Black Eyed Peas Salad

Wednesday, April 08, 2020

With Easter coming up, I'm sure a lot of people are staring at their pantry wondering how to make the most of things for a holiday meal. Well, you might be surprised to know there are lots of ways you can dress up some of those humble ingredients. Even beans! This vegan black eyed peas salad has become a favorite of my clients for events, and super easy to pull off. It was inspired by Saladu Ñebbe, a Senegalese dish, which I came across in my research after learning more about my genealogy a couple years ago. My version of the salad incorporates smoked paprika, crushed red pepper and olive oil. That flavor profile is familiar to me from Portuguese and Cape Verdean cuisine, but it merged seamlessly with the original Senegalese version. I always make a huge batch of this because it keeps well in the fridge for a few days and gets better with time.

Be flexible based on the ingredients you have on hand. If you don't have lemon, use a lime or vinegar. Substitute your favorite fresh chili pepper for more pronounced heat - habanero, scotch bonnet, even jalapenos work. For less of a kick, simply incorporate a splash of hot sauce into the vinaigrette. No shallots? Use finely diced red onion. Out of fresh parsley? Try cilantro or arugula. As for veggies, the options are endless. Just think of contrasting textures and color. As written, the recipe works with rinsed and drained canned beans, but you could certainly improve upon the texture by cooking dried black eyed peas yourself. I've included those instructions below. If you don't like black eyed peas, try cooked navy beans or even chickpeas.

Black Eyed Peas Salad

1/2 cup olive oil
Juice of 1 large lemon, plus zest
1 tsp smoked paprika
1/2 tsp crushed red pepper flakes, or to taste
1 shallot, minced
1 garlic clove, minced or grated
Cracked black pepper, to taste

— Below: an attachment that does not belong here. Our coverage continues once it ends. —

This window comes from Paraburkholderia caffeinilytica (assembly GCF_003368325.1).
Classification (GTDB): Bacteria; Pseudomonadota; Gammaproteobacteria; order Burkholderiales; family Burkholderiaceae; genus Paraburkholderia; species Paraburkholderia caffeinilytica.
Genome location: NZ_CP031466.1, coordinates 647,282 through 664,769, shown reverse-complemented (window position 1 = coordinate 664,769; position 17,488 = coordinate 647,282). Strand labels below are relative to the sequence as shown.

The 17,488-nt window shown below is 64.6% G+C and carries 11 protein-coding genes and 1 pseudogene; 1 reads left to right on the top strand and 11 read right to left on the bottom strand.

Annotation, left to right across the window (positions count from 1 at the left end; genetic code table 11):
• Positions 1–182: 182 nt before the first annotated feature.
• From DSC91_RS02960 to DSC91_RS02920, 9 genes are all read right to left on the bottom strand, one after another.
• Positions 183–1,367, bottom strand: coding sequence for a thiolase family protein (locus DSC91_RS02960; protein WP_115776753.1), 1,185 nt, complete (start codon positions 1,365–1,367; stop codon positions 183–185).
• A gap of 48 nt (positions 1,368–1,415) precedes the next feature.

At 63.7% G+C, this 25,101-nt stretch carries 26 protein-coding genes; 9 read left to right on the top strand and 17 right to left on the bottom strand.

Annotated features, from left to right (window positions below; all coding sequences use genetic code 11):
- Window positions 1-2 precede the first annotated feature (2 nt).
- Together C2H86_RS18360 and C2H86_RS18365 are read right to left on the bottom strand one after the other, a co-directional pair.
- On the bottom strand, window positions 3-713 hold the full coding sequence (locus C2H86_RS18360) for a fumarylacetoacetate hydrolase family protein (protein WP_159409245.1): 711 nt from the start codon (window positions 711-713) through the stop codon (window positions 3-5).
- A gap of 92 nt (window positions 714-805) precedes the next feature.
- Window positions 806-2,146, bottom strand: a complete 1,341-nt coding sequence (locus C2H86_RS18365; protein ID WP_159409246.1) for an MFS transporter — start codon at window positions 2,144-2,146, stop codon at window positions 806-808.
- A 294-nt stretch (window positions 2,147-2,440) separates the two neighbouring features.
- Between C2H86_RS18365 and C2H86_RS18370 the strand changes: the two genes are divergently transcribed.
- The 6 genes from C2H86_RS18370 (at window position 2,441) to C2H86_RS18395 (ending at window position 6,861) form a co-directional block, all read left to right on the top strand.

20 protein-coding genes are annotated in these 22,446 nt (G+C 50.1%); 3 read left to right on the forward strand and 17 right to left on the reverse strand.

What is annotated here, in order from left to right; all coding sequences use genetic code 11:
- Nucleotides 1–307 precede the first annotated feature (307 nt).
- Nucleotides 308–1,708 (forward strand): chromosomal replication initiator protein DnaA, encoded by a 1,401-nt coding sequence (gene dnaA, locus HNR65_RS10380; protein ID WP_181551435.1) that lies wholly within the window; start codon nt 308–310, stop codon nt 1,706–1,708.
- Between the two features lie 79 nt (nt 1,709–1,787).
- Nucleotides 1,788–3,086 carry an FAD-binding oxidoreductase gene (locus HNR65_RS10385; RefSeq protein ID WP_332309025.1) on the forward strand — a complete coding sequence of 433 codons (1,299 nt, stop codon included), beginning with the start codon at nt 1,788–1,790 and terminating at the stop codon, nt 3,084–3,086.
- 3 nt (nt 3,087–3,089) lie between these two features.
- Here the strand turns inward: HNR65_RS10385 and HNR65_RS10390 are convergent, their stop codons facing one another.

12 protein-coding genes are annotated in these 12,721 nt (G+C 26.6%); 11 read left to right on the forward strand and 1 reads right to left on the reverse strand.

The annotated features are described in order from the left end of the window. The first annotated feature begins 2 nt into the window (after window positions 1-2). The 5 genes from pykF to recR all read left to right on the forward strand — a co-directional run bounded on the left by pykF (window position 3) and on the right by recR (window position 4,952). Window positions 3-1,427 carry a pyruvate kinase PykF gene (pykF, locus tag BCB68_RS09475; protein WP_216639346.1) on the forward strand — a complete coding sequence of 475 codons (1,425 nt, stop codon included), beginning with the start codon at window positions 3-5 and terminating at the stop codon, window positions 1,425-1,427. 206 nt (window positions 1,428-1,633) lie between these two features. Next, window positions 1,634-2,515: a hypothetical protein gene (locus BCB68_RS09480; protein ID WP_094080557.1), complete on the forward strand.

Kosher salt, to taste
3 cups (2 cans) cooked black eyed peas, drained and rinsed*
1 cup diced cucumber (halve and scrape out the seeds before dicing)
1 cup halved cherry tomatoes
1 red or yellow bell pepper, diced
6 scallions, sliced
Handful of fresh Italian parsley leaves, roughly chopped

*To cook dried black eyed peas: 
You can shorten the cooking time by soaking overnight, but it isn't necessary. Place a cup of rinsed dried beans in a pot and add water to cover by a couple of inches. I like to add a halved onion, a head of garlic with the top sliced off, and a bay leaf. Bring the water up to a boil for a few minutes, then reduce to a very low simmer. Cover the pot, leaving the lid slightly ajar. Cook the beans until they are tender but still have a pleasant bite left to them, which could take 1 1/2 hours to 2 hours, depending on the age of your beans. Since this is for a salad, it's important not to cook the beans past the point where they begin to break down and get mushy. Don't salt the water until closer to the end. After the beans have fully cooked, discard the onion, garlic, and bay leaf. Drain the beans and rinse in cold water. 

Active Time: 15 minutes
Total Time: 15 minutes (up to 3 hours, if dried beans are used)
Yield: Serves 6 to 8
Recommended equipment (affiliate links): Zester

Recipe instructions:

  1. In a large bowl, whisk the olive oil, lemon juice, lemon zest, smoked paprika, crushed red pepper flakes, shallot, and garlic. Season to taste with salt and pepper. You can adjust the acidity of the vinaigrette with more lemon, or a splash of vinegar if needed.
  2. Add the cooked drained beans to the bowl and toss in the vinaigrette. 
  3. Season your veggies with a pinch of salt and pepper, then toss those into the salad as well. You can let this sit at room temperature for an hour before serving or transfer to the fridge to chill.
  4. Before serving, toss to redistribute the vinaigrette. Garnish with scallions and parsley leaves. Leftovers can be safely refrigerated for up to 3 days.

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